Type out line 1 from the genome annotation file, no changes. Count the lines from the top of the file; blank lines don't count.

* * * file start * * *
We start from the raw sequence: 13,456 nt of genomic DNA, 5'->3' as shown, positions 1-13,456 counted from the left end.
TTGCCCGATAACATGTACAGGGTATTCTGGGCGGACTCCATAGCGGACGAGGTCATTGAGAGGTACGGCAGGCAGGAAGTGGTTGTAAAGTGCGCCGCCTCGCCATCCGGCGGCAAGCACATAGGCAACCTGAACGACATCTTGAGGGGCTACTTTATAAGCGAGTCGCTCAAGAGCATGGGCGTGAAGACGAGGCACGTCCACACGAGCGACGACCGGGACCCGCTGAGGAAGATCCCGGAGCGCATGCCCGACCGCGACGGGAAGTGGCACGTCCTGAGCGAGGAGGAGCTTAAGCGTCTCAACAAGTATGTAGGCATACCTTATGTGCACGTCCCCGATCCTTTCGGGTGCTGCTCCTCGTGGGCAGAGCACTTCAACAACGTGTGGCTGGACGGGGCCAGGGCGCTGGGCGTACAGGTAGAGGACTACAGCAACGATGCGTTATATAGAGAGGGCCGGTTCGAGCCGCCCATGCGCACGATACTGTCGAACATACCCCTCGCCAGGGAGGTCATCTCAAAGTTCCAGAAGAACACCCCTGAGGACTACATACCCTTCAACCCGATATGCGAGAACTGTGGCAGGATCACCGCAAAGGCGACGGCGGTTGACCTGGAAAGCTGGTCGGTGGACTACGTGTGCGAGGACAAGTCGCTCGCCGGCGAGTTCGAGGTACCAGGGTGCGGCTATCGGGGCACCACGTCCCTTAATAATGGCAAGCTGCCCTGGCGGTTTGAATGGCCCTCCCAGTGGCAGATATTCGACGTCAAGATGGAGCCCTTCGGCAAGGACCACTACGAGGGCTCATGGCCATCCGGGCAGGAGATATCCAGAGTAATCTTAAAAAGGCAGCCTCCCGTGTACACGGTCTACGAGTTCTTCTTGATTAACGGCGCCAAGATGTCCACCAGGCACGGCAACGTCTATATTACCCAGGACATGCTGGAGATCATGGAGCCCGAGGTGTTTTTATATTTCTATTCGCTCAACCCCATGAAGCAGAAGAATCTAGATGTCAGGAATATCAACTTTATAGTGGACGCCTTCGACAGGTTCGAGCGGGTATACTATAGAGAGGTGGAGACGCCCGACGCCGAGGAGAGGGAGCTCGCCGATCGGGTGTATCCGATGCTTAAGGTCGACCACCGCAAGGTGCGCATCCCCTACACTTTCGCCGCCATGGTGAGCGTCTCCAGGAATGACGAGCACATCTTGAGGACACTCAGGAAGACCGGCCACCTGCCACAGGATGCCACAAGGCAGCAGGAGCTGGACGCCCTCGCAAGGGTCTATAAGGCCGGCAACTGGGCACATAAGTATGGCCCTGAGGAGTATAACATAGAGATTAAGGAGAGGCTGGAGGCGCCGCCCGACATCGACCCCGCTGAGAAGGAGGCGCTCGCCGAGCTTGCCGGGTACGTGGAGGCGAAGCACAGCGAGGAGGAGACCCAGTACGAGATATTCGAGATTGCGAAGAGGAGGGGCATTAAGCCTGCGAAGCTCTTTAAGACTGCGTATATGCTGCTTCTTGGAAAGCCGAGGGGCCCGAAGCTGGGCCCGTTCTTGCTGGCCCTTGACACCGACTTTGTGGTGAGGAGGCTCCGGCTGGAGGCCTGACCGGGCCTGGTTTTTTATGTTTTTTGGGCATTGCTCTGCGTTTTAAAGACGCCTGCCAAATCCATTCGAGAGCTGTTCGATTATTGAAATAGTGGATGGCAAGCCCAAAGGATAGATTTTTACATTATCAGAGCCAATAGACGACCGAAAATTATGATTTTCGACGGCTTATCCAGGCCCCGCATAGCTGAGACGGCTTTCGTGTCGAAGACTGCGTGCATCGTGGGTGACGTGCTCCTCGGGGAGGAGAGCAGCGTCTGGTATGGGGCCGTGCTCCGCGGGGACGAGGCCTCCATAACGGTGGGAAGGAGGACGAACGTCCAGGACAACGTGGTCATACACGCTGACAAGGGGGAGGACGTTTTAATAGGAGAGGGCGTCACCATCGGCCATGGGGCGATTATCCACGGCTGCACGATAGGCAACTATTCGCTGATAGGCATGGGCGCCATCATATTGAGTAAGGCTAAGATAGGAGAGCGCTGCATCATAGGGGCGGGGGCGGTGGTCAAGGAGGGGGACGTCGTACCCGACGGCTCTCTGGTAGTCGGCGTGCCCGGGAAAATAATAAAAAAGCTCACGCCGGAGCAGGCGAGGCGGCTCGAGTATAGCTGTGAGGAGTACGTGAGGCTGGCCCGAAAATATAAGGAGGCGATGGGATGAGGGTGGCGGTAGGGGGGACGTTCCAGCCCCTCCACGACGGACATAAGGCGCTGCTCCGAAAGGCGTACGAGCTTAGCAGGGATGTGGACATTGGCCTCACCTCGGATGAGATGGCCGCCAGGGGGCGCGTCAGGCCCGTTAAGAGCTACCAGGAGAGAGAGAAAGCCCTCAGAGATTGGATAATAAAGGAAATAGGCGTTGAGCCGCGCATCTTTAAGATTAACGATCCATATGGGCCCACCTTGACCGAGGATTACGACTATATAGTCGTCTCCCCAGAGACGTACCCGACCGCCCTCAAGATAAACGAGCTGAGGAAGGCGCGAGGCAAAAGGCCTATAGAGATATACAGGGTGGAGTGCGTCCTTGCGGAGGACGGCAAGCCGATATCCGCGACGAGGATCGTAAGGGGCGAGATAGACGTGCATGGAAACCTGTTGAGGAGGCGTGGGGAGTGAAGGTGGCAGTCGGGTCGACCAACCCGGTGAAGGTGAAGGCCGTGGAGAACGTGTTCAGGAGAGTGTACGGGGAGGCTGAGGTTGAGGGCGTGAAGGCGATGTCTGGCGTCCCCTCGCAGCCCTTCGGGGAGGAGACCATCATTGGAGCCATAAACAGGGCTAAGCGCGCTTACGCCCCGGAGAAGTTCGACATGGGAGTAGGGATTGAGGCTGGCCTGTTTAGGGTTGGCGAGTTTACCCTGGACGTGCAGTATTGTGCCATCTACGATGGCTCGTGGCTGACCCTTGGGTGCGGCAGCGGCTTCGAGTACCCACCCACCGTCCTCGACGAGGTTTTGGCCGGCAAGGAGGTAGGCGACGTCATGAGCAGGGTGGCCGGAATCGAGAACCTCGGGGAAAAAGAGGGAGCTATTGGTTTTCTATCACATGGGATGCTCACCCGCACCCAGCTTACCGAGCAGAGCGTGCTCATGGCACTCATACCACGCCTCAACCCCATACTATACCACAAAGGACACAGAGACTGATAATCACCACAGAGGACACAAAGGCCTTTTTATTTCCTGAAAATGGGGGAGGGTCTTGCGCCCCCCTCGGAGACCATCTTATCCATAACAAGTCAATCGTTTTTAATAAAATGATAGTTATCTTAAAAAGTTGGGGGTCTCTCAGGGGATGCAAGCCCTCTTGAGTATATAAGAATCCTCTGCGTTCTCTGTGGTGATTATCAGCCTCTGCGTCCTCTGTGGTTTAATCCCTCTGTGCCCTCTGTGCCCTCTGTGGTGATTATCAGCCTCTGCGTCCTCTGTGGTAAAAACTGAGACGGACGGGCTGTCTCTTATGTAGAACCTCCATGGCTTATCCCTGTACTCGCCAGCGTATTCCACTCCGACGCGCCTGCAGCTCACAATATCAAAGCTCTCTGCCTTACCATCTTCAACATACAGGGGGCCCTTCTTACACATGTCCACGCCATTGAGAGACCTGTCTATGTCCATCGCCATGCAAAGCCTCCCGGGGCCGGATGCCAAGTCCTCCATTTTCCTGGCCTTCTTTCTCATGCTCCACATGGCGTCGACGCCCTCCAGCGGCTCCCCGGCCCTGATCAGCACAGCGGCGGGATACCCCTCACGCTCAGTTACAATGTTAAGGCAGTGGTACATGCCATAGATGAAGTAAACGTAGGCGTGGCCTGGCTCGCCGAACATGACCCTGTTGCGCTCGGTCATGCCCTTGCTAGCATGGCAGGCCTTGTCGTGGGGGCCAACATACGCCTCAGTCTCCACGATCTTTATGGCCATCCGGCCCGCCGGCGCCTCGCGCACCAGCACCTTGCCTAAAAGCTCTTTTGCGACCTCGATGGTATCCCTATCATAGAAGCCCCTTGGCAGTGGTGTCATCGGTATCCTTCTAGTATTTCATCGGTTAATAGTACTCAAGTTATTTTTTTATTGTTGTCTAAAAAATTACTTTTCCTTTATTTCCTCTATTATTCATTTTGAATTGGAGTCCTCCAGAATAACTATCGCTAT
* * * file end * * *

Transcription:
We start from the raw sequence: 13,456 nt of genomic DNA, 5'->3' as shown, positions 1-13,456 counted from the left end.